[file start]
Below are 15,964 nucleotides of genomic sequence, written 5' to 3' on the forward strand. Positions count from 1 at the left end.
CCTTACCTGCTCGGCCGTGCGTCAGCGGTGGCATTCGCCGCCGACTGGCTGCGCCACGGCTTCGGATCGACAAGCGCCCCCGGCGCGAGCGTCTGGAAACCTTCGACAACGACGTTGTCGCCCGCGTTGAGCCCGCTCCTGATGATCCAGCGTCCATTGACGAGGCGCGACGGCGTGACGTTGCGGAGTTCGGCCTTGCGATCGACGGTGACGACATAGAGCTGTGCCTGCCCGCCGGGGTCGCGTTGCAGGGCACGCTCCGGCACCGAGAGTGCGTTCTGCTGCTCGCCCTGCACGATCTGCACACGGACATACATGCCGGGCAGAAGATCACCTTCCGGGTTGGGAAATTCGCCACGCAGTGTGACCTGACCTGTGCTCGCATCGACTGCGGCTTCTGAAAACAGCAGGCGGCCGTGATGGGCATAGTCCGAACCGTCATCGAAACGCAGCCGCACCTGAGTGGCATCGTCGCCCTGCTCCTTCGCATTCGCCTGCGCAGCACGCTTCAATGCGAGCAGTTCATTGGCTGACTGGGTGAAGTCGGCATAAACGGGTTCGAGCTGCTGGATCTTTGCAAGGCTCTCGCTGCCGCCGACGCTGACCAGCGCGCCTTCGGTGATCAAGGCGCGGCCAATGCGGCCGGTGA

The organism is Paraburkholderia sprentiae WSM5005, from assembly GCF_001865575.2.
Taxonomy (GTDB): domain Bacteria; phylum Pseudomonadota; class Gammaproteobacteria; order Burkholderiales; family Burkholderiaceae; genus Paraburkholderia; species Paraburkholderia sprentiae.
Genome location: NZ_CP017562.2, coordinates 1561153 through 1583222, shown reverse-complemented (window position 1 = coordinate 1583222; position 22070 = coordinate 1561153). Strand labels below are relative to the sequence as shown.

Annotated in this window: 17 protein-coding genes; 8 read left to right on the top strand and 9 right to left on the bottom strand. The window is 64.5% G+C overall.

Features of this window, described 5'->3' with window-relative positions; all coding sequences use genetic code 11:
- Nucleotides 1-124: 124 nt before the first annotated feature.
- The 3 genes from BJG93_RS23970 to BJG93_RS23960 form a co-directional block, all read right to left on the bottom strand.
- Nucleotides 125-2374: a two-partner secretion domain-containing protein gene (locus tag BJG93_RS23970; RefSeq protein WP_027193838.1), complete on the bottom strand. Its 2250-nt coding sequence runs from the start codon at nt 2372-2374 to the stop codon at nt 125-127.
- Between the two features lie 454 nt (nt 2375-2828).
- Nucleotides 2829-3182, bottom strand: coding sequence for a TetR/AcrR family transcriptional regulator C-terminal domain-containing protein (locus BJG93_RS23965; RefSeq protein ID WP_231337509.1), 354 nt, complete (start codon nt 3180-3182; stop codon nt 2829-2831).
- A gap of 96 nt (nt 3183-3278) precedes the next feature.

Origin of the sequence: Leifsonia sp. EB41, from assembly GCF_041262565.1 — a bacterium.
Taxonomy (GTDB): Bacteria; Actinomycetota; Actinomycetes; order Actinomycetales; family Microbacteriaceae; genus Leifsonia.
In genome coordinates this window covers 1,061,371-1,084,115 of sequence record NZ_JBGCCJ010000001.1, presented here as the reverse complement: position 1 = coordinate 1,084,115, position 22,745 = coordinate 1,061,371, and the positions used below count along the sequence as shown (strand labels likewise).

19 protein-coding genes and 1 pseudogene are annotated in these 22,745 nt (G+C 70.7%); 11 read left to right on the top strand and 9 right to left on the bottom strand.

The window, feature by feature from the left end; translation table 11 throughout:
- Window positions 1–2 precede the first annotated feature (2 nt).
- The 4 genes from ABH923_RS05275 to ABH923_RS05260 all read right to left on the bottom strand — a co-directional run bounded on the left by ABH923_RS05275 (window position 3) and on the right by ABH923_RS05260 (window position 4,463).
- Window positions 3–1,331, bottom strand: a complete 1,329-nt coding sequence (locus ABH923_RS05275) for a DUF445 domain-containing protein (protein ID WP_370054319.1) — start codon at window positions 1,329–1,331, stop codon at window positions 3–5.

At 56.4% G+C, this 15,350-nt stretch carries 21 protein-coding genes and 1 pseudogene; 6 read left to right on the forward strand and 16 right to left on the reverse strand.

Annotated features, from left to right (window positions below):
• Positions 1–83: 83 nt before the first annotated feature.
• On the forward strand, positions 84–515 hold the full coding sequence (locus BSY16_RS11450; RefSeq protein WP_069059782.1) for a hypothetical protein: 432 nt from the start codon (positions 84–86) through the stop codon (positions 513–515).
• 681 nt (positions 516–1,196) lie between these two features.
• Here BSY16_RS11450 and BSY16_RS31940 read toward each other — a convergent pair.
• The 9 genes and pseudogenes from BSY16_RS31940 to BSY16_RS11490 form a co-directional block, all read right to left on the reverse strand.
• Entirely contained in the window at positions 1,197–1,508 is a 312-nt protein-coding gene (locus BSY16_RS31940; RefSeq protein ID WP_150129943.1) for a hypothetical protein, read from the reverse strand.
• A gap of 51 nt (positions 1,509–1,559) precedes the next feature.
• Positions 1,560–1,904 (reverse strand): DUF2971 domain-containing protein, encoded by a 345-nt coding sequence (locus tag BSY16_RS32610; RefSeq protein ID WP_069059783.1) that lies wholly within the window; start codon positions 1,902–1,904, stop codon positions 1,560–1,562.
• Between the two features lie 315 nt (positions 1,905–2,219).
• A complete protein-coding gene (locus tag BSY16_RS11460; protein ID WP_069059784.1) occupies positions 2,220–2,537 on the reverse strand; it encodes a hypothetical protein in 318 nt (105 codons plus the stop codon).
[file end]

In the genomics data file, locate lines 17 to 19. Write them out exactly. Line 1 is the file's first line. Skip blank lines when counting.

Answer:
19 protein-coding genes and 1 pseudogene are annotated in these 22,745 nt (G+C 70.7%); 11 read left to right on the top strand and 9 right to left on the bottom strand.

The window, feature by feature from the left end; translation table 11 throughout:
- Window positions 1–2 precede the first annotated feature (2 nt).